Keep bar high for new county administrator

As predicted, Trumbull County commissioners voted 2-1 this week to hire Mike Matas to fill the new combined position of Trumbull County administrator and purchasing director.

Commissioners Dan Polivka and Mauro Cantalamessa approved the hiring, with Frank Fuda voting no.

Matas was the Lake County budget director and is Cortland resident who served on the volunteer Trumbull County Budget Review Committee that last year recommended the position’s creation.

Not only was the successful candidate and this week’s vote predictable, but so was the salary — at the very top of the $67,000-to-$95,000 range recommended by the county’s human resources director.

Now what we think will be predictable to our new county administrator are the challenges that he will face in attempting to bring the county in line with all the ideas his Trumbull County Budget Review Committee made to commissioners nearly a year ago.

The group made hefty recommendations last June that have included places to cut — like renegotiating county labor contracts to eliminate all taxpayer contributions to Ohio Public Employee Retirement System contributions; to prevent employees from cashing out their unused sick and vacation time upon retirement; to require employees to work 8 hours per day, rather than the current 6.5 hours per day; and to revise health care coverage. Undoubtedly, none of these tasks will come easy.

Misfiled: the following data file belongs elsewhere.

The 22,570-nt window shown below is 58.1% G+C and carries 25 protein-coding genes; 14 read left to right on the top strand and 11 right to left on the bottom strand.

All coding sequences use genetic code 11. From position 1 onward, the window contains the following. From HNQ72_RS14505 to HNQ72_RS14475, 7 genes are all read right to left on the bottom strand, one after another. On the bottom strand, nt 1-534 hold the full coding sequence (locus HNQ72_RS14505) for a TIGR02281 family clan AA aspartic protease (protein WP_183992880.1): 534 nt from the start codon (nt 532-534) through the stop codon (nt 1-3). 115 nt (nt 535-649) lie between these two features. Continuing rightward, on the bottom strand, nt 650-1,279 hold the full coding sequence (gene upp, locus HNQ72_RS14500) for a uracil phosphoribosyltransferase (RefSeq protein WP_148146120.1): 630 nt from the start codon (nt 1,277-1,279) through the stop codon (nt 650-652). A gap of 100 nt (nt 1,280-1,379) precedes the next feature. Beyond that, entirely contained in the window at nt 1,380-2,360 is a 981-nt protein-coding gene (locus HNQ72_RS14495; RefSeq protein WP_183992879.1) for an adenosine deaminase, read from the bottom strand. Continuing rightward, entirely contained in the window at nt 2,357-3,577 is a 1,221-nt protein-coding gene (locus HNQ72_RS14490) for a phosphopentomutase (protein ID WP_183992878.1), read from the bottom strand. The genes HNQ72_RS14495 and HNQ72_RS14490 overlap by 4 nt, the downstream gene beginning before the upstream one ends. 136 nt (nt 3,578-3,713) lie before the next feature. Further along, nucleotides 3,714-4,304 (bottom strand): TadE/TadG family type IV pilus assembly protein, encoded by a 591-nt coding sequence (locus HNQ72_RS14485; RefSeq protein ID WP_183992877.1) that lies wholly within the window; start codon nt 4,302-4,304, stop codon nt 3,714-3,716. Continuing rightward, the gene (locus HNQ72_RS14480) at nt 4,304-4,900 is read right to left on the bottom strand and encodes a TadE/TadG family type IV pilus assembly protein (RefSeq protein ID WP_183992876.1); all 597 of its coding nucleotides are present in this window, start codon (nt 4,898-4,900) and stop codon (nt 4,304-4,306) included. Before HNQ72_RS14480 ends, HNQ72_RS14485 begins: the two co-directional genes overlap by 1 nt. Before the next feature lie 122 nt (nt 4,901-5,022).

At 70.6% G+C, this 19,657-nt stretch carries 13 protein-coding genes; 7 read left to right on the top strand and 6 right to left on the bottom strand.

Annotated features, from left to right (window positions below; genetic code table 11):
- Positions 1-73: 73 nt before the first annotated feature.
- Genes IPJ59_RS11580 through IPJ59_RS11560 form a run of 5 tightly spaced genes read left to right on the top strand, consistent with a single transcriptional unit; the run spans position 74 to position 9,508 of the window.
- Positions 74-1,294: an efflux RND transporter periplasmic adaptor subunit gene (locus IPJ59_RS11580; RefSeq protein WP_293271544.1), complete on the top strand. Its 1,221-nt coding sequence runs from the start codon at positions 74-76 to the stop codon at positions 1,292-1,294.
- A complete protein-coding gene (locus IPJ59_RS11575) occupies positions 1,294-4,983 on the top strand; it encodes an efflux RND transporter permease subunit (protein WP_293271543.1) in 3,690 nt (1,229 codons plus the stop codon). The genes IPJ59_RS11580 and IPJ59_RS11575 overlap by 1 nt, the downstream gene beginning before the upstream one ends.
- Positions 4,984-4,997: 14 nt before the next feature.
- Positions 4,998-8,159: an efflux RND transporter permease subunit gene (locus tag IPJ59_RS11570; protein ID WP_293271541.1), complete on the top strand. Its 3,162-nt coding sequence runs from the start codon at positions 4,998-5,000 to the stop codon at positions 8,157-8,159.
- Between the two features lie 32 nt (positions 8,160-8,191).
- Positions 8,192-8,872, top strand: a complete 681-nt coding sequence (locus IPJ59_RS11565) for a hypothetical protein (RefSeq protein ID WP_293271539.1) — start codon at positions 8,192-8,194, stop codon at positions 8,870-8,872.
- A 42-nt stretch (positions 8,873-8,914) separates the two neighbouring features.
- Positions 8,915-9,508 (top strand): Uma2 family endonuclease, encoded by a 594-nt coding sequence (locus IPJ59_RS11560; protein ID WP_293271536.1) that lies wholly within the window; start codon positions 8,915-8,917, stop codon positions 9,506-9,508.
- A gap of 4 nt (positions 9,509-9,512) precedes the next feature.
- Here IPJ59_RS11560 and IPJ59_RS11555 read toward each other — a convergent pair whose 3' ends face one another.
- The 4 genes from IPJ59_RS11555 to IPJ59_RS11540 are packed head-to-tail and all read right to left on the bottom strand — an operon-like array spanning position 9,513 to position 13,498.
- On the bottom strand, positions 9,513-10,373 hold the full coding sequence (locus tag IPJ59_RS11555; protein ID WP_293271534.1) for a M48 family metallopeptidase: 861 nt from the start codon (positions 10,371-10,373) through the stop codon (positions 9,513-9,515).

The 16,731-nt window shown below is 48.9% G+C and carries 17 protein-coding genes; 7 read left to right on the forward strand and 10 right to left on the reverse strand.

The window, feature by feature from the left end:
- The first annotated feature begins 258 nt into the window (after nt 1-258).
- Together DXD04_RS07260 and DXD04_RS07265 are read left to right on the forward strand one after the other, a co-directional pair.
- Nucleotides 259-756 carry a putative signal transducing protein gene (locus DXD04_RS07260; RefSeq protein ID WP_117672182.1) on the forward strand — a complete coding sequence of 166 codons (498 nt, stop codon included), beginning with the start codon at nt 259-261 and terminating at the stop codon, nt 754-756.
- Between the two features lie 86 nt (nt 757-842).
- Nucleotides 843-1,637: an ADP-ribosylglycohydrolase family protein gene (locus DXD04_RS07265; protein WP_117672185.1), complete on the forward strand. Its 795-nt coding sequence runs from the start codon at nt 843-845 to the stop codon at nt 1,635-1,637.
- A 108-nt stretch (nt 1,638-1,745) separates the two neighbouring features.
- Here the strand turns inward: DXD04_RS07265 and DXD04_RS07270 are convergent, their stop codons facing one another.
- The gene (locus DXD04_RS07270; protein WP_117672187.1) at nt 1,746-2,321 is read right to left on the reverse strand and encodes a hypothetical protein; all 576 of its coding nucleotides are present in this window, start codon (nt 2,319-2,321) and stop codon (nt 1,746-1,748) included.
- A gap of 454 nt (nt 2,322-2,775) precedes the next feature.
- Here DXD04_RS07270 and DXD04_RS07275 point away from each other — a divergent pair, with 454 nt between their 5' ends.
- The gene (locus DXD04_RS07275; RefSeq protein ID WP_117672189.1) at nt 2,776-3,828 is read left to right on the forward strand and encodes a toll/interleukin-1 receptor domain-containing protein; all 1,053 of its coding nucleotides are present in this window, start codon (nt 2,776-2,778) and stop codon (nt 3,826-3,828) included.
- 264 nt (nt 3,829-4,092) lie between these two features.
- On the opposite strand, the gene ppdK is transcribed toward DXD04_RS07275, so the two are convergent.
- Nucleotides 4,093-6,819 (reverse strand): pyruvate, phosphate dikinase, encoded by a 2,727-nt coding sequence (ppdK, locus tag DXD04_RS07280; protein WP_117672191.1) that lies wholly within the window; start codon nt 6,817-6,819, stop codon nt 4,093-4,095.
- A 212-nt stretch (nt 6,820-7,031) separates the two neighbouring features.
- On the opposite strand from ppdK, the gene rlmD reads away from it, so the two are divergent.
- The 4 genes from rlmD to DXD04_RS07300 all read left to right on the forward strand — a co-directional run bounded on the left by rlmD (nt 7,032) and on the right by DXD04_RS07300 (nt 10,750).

That’s evidenced by this month’s Trumbull County management fact-finding loss in a labor contract dispute with county 911 dispatchers. But since Matas became intimately aware of these personnel issues when he served on the Budget Review Committee, we expect that he will be well-prepared to begin tackling them.

The committee, of course, also made more than a dozen other recommendations, including creating a purchasing director and county administrator positions.

In announcing the hiring this week, commissioners promised they will create a matrix with goals for Matas. The goals will call for evaluations after three months, six months and at the end of his first year. We will be watching carefully for an outline of those goals and the rubric to measure his performance. We expect the goals to be clearly defined, far-reaching and challenging.

We are confident taxpayers agree that the hiring will be justified only after it is proven that countywide savings accomplished under Matas’ leadership surpass his annual $95,000 salary.

According to Polivka, this position will pay for its salary and save the county hundreds of thousands of dollars “over the course.” (The course of what? He remained vague on that.)

Either way, we call on commissioners to demand that savings worth far more than his salary should be accepted.